In conjunction with the other provisions of the Bankruptcy Code that require a disclosure statement and plan to provide “adequate information” for a claim or interest holder to make an informed judgment about the plan, Section 1123(b)(3) effectively provides notice to creditors of retention and prospective enforcement of claims that may enlarge the estate’s assets for distribution.
A plan must expressly retain claims to preserve a liquidating trust’s standing to pursue them after plan confirmation.
Absent this provision, a debtor would be required to investigate and prosecute all avoidance and other causes of action prior to confirming a plan, which may take years.
Section 1123(b) (3) of the Bankruptcy Code facilitates the use of a liquidating trust for prompt administration of the estate by providing post-confirmation standing to an appointed representative of the estate to enforce claims and interests.
For an entity with a complicated asset portfolio, it may make sense to transfer all assets, rights, and causes in action to a liquidating trust that can liquidate assets and investments over time, avoiding market dips and other timing concerns.
To find out more, Lawyer Monthly hears from Ashley B. It states that a plan may provide for the retention and enforcement by the debtor, by the trustee, or by a representative of the estate appointed for such purpose, of any such claim or interest.
Liquidating trusts can be effective tools to wind down any business enterprise, including debtors in Chapter 11 bankruptcy cases and entities that dissolve outside of bankruptcy. To that end, in a Chapter 11 case, a debtor’s exclusive right to file a plan is limited to 120 days (subject to extensions for cause), but once a plan is confirmed, the bankruptcy estate ceases to exist and the debtor loses its status as debtor in possession, including its authority to act as a bankruptcy trustee and pursue estate claims.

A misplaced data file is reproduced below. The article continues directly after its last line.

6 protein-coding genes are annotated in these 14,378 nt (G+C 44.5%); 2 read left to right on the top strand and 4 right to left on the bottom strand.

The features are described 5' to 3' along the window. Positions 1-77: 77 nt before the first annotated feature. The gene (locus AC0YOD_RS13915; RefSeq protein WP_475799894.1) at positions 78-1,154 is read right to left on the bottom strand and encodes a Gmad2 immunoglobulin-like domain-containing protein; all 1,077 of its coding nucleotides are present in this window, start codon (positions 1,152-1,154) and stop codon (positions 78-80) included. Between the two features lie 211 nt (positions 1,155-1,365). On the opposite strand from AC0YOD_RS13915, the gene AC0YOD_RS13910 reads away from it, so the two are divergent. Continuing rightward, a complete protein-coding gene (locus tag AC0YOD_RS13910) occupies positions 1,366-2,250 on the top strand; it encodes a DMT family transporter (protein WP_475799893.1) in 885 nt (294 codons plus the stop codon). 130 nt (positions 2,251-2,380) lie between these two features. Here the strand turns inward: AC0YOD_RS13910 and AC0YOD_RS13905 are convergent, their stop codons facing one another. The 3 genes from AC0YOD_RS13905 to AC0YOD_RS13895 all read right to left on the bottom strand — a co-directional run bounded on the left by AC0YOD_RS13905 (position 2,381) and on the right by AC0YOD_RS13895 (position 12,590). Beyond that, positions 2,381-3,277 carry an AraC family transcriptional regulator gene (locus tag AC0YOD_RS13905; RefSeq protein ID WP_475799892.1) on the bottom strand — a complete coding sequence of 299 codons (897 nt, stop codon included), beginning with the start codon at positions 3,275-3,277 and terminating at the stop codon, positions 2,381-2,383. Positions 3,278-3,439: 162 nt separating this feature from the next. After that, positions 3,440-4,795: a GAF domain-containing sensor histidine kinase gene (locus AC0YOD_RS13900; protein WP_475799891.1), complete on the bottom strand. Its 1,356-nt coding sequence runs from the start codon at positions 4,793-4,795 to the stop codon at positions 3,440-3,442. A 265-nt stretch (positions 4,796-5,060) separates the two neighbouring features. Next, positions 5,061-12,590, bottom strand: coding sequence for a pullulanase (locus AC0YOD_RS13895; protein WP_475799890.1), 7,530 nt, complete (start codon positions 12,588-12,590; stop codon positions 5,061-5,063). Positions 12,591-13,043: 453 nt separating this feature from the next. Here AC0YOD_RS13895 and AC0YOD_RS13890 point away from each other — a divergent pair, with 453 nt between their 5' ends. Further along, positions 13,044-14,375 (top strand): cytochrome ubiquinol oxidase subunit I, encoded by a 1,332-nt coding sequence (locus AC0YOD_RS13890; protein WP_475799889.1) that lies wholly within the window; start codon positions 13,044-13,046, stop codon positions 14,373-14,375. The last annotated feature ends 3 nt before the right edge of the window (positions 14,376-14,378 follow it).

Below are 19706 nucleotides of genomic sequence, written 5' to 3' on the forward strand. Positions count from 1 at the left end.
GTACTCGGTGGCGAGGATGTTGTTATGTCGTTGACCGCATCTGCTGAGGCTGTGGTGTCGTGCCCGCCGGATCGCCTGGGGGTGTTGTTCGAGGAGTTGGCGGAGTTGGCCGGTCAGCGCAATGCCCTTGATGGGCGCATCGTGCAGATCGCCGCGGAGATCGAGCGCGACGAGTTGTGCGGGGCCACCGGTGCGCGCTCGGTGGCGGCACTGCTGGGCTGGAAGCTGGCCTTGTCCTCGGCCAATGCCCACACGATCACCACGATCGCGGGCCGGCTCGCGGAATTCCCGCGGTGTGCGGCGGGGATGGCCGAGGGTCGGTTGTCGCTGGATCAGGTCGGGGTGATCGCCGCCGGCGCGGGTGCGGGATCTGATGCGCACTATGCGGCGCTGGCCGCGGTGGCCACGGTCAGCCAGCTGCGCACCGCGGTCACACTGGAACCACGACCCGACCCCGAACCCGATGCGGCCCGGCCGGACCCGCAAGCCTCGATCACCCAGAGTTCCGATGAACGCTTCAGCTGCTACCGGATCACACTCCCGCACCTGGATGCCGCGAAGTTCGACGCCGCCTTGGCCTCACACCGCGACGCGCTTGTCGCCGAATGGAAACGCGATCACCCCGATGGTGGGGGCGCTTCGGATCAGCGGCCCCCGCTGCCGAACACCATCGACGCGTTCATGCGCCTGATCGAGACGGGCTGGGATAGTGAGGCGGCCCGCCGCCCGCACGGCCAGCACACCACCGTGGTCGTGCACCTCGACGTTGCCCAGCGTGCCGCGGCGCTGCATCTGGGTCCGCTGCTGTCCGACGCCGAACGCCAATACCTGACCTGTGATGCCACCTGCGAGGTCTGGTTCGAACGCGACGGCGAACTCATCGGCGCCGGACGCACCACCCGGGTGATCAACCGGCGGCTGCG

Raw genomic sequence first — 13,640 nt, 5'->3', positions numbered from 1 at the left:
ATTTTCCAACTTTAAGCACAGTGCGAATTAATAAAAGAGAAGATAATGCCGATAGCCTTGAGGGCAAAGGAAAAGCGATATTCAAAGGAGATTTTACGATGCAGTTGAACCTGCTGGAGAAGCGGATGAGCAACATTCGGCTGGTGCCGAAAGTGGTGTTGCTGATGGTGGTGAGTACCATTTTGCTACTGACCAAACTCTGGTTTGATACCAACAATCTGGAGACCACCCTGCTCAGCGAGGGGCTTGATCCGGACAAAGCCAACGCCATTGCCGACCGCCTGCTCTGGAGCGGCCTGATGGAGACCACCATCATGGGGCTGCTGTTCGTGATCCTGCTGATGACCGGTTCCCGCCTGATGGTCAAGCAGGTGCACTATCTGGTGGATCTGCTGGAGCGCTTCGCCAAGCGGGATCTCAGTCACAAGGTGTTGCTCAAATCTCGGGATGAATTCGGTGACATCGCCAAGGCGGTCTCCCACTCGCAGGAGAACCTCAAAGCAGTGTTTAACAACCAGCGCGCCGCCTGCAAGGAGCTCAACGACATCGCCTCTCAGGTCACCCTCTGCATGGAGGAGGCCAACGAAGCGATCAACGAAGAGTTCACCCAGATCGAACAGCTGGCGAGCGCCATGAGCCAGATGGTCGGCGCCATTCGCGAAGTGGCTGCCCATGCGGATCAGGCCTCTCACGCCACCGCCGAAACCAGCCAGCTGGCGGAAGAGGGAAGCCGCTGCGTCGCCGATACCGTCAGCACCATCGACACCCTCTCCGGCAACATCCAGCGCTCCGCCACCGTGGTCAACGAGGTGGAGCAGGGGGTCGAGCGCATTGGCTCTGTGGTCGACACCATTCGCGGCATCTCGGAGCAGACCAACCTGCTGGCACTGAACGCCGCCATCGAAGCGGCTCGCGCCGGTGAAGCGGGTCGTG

Norton Liquidating trusts are organized for the primary purpose of liquidating assets transferred to them for distribution to trust beneficiaries. The US Bankruptcy Code seeks to promote the effective administration and settlement of a debtor’s assets and liabilities within a limited frame of time.
Additional considerations include retaining bankruptcy court jurisdiction in the plan and trust agreement so that a liquidating trustee can seek court approval of certain actions and decisions made on behalf of the trust.
An oversight committee is often utilized as well to oversee the liquidating trustee’s certain decisions and actions.